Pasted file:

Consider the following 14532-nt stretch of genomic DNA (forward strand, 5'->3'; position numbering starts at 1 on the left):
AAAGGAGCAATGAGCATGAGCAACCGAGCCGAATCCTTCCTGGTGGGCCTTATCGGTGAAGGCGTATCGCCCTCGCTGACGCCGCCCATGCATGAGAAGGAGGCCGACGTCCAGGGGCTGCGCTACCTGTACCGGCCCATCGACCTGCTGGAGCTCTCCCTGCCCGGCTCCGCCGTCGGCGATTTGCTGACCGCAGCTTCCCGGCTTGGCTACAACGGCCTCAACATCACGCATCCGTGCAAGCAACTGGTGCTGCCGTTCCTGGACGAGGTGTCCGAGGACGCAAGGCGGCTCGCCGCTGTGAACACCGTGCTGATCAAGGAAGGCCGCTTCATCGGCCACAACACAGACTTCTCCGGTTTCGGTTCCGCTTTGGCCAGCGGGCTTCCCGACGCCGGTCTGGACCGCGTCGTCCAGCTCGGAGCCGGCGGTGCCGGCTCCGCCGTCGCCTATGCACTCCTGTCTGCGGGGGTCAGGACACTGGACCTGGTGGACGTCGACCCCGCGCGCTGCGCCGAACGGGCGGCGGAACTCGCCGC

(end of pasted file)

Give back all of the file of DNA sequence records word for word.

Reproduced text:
Consider the following 14532-nt stretch of genomic DNA (forward strand, 5'->3'; position numbering starts at 1 on the left):
AAAGGAGCAATGAGCATGAGCAACCGAGCCGAATCCTTCCTGGTGGGCCTTATCGGTGAAGGCGTATCGCCCTCGCTGACGCCGCCCATGCATGAGAAGGAGGCCGACGTCCAGGGGCTGCGCTACCTGTACCGGCCCATCGACCTGCTGGAGCTCTCCCTGCCCGGCTCCGCCGTCGGCGATTTGCTGACCGCAGCTTCCCGGCTTGGCTACAACGGCCTCAACATCACGCATCCGTGCAAGCAACTGGTGCTGCCGTTCCTGGACGAGGTGTCCGAGGACGCAAGGCGGCTCGCCGCTGTGAACACCGTGCTGATCAAGGAAGGCCGCTTCATCGGCCACAACACAGACTTCTCCGGTTTCGGTTCCGCTTTGGCCAGCGGGCTTCCCGACGCCGGTCTGGACCGCGTCGTCCAGCTCGGAGCCGGCGGTGCCGGCTCCGCCGTCGCCTATGCACTCCTGTCTGCGGGGGTCAGGACACTGGACCTGGTGGACGTCGACCCCGCGCGCTGCGCCGAACGGGCGGCGGAACTCGCCGC